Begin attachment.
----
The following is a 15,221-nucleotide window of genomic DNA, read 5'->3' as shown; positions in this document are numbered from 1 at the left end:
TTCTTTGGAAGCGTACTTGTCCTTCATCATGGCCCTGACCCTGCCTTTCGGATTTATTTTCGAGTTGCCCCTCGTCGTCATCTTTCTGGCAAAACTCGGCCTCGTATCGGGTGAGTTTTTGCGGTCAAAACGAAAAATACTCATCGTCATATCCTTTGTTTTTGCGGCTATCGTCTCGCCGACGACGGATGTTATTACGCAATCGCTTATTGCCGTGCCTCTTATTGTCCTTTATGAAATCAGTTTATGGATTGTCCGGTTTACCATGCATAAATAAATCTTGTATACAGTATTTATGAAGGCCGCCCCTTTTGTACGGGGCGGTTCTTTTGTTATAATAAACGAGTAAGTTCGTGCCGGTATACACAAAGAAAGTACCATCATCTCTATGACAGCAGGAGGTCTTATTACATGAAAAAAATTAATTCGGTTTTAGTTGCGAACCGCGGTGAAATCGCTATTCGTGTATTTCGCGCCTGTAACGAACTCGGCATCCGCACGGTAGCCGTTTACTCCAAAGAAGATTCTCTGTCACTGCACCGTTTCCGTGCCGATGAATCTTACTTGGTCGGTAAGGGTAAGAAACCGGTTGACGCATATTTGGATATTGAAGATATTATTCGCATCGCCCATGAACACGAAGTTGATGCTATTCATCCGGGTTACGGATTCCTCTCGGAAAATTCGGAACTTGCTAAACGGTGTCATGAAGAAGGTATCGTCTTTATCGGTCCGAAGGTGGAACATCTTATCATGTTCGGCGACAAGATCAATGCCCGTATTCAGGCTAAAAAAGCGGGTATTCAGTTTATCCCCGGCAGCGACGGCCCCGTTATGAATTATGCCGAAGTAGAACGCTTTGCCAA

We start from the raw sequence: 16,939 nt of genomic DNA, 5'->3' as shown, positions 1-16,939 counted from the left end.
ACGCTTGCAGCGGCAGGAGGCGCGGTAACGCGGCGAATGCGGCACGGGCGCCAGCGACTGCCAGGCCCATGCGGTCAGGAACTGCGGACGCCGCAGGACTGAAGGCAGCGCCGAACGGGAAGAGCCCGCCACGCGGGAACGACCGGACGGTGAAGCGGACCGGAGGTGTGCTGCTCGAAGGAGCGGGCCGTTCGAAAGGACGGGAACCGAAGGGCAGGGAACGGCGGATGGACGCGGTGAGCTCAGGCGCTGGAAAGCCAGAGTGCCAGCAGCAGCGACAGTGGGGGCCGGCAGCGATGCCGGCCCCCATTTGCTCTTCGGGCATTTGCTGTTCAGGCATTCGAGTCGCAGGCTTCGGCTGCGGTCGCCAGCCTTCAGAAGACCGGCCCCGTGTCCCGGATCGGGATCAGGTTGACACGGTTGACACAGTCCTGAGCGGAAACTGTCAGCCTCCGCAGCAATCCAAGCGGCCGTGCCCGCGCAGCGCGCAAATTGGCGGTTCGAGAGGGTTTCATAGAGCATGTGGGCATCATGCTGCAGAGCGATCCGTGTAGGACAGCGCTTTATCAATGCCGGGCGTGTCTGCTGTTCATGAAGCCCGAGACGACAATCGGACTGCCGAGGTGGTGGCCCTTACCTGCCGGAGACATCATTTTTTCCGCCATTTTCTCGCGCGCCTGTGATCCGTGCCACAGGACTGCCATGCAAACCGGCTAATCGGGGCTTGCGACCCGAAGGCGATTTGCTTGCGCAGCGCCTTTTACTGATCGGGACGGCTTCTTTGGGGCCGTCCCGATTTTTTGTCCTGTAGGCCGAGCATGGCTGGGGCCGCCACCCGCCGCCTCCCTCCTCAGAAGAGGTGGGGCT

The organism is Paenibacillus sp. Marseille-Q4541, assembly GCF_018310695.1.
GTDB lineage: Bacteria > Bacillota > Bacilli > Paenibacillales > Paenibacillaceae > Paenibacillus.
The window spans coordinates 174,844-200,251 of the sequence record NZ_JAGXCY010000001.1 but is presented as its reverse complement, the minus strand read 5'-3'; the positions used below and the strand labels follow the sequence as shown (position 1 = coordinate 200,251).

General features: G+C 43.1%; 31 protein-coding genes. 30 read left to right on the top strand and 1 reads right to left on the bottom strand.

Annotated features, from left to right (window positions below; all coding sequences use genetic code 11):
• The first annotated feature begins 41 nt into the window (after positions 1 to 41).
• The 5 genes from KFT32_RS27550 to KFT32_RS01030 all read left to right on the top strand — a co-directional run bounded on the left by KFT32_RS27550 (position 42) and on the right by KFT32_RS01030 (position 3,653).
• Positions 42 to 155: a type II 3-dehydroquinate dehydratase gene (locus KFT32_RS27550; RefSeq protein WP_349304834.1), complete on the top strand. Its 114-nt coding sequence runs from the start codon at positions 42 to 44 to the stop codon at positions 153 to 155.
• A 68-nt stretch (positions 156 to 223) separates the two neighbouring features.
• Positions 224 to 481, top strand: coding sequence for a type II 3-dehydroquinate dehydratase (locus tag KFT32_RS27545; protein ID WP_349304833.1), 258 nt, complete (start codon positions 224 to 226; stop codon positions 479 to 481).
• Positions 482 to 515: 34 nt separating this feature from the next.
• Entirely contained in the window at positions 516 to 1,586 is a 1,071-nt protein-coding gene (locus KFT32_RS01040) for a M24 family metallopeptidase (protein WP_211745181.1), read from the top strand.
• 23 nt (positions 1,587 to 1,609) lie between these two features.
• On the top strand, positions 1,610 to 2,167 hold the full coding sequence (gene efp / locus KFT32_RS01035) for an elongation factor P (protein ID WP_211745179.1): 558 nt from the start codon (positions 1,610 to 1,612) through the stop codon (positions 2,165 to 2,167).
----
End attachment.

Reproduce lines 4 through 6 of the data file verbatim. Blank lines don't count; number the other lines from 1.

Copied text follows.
ACGCTTGCAGCGGCAGGAGGCGCGGTAACGCGGCGAATGCGGCACGGGCGCCAGCGACTGCCAGGCCCATGCGGTCAGGAACTGCGGACGCCGCAGGACTGAAGGCAGCGCCGAACGGGAAGAGCCCGCCACGCGGGAACGACCGGACGGTGAAGCGGACCGGAGGTGTGCTGCTCGAAGGAGCGGGCCGTTCGAAAGGACGGGAACCGAAGGGCAGGGAACGGCGGATGGACGCGGTGAGCTCAGGCGCTGGAAAGCCAGAGTGCCAGCAGCAGCGACAGTGGGGGCCGGCAGCGATGCCGGCCCCCATTTGCTCTTCGGGCATTTGCTGTTCAGGCATTCGAGTCGCAGGCTTCGGCTGCGGTCGCCAGCCTTCAGAAGACCGGCCCCGTGTCCCGGATCGGGATCAGGTTGACACGGTTGACACAGTCCTGAGCGGAAACTGTCAGCCTCCGCAGCAATCCAAGCGGCCGTGCCCGCGCAGCGCGCAAATTGGCGGTTCGAGAGGGTTTCATAGAGCATGTGGGCATCATGCTGCAGAGCGATCCGTGTAGGACAGCGCTTTATCAATGCCGGGCGTGTCTGCTGTTCATGAAGCCCGAGACGACAATCGGACTGCCGAGGTGGTGGCCCTTACCTGCCGGAGACATCATTTTTTCCGCCATTTTCTCGCGCGCCTGTGATCCGTGCCACAGGACTGCCATGCAAACCGGCTAATCGGGGCTTGCGACCCGAAGGCGATTTGCTTGCGCAGCGCCTTTTACTGATCGGGACGGCTTCTTTGGGGCCGTCCCGATTTTTTGTCCTGTAGGCCGAGCATGGCTGGGGCCGCCACCCGCCGCCTCCCTCCTCAGAAGAGGTGGGGCT

The organism is Paenibacillus sp. Marseille-Q4541, assembly GCF_018310695.1.
GTDB lineage: Bacteria > Bacillota > Bacilli > Paenibacillales > Paenibacillaceae > Paenibacillus.